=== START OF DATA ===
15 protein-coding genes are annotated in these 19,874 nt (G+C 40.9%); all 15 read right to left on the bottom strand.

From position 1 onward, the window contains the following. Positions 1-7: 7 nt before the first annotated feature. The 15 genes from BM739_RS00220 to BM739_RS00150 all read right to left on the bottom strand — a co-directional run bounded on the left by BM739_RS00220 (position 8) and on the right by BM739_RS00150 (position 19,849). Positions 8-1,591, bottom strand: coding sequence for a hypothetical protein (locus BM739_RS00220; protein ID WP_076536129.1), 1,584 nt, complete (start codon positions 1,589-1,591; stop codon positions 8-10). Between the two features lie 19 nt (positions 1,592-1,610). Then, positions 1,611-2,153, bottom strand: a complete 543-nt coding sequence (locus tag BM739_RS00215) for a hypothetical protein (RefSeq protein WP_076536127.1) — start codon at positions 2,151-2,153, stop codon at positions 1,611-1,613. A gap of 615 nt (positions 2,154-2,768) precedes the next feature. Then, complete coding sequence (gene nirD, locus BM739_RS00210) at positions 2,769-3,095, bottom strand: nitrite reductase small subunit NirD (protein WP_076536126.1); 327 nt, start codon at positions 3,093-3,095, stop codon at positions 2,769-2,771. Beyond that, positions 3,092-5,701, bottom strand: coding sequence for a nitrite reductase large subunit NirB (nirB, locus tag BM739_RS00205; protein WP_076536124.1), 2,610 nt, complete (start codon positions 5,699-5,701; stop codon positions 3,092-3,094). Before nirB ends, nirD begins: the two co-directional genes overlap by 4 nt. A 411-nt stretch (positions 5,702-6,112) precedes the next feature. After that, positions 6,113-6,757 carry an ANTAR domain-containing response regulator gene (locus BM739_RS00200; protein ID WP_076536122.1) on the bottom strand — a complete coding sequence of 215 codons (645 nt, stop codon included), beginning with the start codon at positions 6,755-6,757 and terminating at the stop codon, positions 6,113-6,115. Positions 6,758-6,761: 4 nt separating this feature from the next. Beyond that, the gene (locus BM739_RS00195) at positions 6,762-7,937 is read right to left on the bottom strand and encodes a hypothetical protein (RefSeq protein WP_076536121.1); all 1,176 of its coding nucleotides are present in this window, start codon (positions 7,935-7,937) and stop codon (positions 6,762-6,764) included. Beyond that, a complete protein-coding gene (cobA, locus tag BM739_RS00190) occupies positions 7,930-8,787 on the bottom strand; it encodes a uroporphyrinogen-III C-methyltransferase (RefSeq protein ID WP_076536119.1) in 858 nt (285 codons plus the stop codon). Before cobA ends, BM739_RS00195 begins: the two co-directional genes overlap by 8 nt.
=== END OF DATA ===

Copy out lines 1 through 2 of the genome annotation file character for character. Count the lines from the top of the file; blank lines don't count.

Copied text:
15 protein-coding genes are annotated in these 19,874 nt (G+C 40.9%); all 15 read right to left on the bottom strand.

From position 1 onward, the window contains the following. Positions 1-7: 7 nt before the first annotated feature. The 15 genes from BM739_RS00220 to BM739_RS00150 all read right to left on the bottom strand — a co-directional run bounded on the left by BM739_RS00220 (position 8) and on the right by BM739_RS00150 (position 19,849). Positions 8-1,591, bottom strand: coding sequence for a hypothetical protein (locus BM739_RS00220; protein ID WP_076536129.1), 1,584 nt, complete (start codon positions 1,589-1,591; stop codon positions 8-10). Between the two features lie 19 nt (positions 1,592-1,610). Then, positions 1,611-2,153, bottom strand: a complete 543-nt coding sequence (locus tag BM739_RS00215) for a hypothetical protein (RefSeq protein WP_076536127.1) — start codon at positions 2,151-2,153, stop codon at positions 1,611-1,613. A gap of 615 nt (positions 2,154-2,768) precedes the next feature. Then, complete coding sequence (gene nirD, locus BM739_RS00210) at positions 2,769-3,095, bottom strand: nitrite reductase small subunit NirD (protein WP_076536126.1); 327 nt, start codon at positions 3,093-3,095, stop codon at positions 2,769-2,771. Beyond that, positions 3,092-5,701, bottom strand: coding sequence for a nitrite reductase large subunit NirB (nirB, locus tag BM739_RS00205; protein WP_076536124.1), 2,610 nt, complete (start codon positions 5,699-5,701; stop codon positions 3,092-3,094). Before nirB ends, nirD begins: the two co-directional genes overlap by 4 nt. A 411-nt stretch (positions 5,702-6,112) precedes the next feature. After that, positions 6,113-6,757 carry an ANTAR domain-containing response regulator gene (locus BM739_RS00200; protein ID WP_076536122.1) on the bottom strand — a complete coding sequence of 215 codons (645 nt, stop codon included), beginning with the start codon at positions 6,755-6,757 and terminating at the stop codon, positions 6,113-6,115. Positions 6,758-6,761: 4 nt separating this feature from the next. Beyond that, the gene (locus BM739_RS00195) at positions 6,762-7,937 is read right to left on the bottom strand and encodes a hypothetical protein (RefSeq protein WP_076536121.1); all 1,176 of its coding nucleotides are present in this window, start codon (positions 7,935-7,937) and stop codon (positions 6,762-6,764) included. Beyond that, a complete protein-coding gene (cobA, locus tag BM739_RS00190) occupies positions 7,930-8,787 on the bottom strand; it encodes a uroporphyrinogen-III C-methyltransferase (RefSeq protein ID WP_076536119.1) in 858 nt (285 codons plus the stop codon). Before cobA ends, BM739_RS00195 begins: the two co-directional genes overlap by 8 nt.